Document Type


Date of Award

Fall 1-31-2006

Degree Name

Doctor of Philosophy in Environmental Science - (Ph.D.)


Chemistry and Environmental Science

First Advisor

Michael Chien-Yueh Huang

Second Advisor

Robert Pfeffer

Third Advisor

Rajesh N. Dave

Fourth Advisor

S. Mitra

Fifth Advisor

Zafar Iqbal


Microencapsulation means applying a shell-like coating to encapsulate the contents of interest in a particle form with a size range of few micrometers or below. In this work, aqueous liposome systems and polymer based encapsulation of fine particles in supercritical CO2 were studied. Compared to many other microencapsulation methods, these two methodologies feature reduction/prevention of using organic solvents, making them particularly attractive as green technology.

For polymer microencapsulation, a novel in situ polymerization based process to encapsulate various types of fine particles, include drugs, fire retardant, inorganic nanoparticles, and carbon nanotubes, was developed. In the process, host particles, monomers and other components are first mixed together followed by polymerization and encapsulation. Thin-film coating was achieved for particle size above 1 μm For nanoparticles, surface functionalization was employed for increasing interfacial interactions and dispersion. Under appropriate conditions, nano-silica particles were found undergoing sol-gel transition to form porous monoliths. Dispersion, debundling, and polymer encapsulation of single-walled carbon nanotubes (SWNTs) were also reported.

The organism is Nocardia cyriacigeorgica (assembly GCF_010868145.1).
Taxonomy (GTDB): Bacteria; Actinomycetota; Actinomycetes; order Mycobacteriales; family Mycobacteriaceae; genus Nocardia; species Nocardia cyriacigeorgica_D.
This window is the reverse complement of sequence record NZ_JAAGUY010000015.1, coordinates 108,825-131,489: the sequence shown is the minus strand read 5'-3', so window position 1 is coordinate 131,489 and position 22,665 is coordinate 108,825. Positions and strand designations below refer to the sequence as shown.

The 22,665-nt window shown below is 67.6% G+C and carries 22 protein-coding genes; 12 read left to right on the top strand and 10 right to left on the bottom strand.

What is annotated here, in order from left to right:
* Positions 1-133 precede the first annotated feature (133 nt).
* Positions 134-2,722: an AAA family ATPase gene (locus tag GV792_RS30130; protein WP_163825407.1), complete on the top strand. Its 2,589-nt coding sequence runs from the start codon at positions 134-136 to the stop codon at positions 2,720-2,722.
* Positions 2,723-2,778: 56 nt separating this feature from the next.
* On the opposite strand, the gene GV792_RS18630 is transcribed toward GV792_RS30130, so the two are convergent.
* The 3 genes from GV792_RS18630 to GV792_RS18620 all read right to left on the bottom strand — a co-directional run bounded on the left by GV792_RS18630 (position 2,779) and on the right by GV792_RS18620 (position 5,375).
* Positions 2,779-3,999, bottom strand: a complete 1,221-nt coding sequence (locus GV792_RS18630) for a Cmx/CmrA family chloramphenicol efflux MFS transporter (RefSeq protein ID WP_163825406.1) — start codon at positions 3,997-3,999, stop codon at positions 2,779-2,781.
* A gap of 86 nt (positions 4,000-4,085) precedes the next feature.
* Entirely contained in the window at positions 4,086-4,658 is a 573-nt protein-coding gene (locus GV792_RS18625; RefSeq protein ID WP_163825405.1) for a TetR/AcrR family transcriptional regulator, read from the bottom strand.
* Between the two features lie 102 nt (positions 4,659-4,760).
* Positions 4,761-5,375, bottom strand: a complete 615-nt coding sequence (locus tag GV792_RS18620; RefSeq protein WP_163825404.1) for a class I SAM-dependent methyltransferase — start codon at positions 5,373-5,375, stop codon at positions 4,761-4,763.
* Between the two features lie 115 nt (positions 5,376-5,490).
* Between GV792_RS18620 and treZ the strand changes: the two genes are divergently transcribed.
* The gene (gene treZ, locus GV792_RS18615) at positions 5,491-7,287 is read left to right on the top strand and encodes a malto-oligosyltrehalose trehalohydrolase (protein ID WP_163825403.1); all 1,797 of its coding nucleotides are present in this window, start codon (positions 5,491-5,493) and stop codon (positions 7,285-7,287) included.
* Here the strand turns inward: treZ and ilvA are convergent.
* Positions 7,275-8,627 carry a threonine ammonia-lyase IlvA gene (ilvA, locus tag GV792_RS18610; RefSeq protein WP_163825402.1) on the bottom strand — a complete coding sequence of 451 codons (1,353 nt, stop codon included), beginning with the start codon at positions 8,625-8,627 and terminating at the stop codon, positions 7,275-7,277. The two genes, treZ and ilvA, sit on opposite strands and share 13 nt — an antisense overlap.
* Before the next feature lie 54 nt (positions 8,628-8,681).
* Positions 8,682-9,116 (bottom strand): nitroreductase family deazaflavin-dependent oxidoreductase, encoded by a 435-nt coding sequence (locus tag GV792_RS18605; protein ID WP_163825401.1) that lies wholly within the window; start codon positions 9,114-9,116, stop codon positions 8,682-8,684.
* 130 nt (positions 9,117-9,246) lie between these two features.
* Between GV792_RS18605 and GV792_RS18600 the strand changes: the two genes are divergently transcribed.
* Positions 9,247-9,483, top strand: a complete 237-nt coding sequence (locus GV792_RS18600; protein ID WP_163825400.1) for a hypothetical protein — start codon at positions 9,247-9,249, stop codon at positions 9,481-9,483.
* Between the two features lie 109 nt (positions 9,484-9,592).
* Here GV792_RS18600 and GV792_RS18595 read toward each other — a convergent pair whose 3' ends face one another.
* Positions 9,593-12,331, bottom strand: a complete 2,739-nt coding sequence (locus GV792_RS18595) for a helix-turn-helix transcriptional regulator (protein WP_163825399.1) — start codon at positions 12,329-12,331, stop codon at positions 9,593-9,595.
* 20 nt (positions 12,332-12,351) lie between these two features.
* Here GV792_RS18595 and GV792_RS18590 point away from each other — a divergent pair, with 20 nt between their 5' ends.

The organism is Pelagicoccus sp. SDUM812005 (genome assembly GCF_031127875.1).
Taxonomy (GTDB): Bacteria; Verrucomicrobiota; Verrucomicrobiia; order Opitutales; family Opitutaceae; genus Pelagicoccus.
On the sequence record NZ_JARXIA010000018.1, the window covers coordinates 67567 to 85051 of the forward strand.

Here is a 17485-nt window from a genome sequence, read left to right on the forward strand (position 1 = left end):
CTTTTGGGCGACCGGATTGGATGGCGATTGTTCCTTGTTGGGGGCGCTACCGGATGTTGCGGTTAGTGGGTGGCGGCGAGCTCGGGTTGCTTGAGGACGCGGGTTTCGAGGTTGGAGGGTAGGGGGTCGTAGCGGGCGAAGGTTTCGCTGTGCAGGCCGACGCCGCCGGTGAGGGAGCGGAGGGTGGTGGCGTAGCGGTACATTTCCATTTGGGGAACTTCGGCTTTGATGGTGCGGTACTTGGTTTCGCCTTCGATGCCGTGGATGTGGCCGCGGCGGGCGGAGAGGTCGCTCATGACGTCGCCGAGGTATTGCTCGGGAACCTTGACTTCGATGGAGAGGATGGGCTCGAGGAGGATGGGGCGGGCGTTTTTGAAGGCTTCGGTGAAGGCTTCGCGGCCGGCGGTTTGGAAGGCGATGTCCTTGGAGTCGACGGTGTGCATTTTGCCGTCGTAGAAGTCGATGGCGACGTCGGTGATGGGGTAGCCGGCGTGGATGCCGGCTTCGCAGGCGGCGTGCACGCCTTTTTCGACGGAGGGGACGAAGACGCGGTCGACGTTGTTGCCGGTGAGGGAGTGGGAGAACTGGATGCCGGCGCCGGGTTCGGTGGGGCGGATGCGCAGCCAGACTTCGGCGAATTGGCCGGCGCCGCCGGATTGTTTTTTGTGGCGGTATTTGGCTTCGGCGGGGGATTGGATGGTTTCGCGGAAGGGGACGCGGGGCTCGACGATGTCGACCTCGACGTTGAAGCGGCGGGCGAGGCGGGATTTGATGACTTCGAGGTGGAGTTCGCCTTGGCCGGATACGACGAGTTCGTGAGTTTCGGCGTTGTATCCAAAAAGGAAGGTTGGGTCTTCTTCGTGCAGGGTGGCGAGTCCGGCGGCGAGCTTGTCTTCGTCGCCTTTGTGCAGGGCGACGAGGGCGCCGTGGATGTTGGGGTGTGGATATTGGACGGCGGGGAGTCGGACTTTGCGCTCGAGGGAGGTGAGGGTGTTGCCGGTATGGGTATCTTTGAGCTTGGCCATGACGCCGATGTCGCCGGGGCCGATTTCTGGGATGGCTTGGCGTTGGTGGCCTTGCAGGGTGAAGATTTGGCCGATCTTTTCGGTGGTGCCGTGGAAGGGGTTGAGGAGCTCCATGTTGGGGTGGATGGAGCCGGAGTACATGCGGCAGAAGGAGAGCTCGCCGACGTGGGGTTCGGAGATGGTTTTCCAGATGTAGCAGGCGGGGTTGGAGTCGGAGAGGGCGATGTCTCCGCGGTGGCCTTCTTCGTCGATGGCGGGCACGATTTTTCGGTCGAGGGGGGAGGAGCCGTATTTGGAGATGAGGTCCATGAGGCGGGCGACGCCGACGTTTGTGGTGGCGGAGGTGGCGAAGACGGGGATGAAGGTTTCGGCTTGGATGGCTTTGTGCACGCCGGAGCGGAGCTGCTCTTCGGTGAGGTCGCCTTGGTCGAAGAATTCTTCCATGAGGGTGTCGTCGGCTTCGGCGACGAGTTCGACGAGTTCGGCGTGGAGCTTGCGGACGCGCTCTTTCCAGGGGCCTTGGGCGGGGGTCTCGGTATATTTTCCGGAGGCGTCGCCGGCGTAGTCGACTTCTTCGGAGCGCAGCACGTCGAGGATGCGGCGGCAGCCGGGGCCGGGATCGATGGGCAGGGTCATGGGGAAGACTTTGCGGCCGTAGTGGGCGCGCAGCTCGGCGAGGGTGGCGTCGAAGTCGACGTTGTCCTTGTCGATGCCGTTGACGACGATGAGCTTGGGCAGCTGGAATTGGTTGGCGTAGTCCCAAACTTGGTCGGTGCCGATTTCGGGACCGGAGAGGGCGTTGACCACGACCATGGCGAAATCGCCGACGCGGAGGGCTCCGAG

Despite the great potential posed by bio-mimetic phospholipids in drug delivery, commercial products are quite limited. To address the structure stability of liposome based microencapsulationm in a more fundamental level, we studied the mechanism of spontaneous formation of monodispersed unilamellar vesicles with scattering technique using neutron and light sources. Vesicle phase was studied systematically as a function of lipid concentration, salinity, temperature and time duration, etc. The results contribute to the understanding and selection of appropriate lipid system and process for microencapsulation of drugs.



To view the content in your browser, please download Adobe Reader or, alternately,
you may Download the file to your hard drive.

NOTE: The latest versions of Adobe Reader do not support viewing PDF files within Firefox on Mac OS and if you are using a modern (Intel) Mac, there is no official plugin for viewing PDF files within the browser window.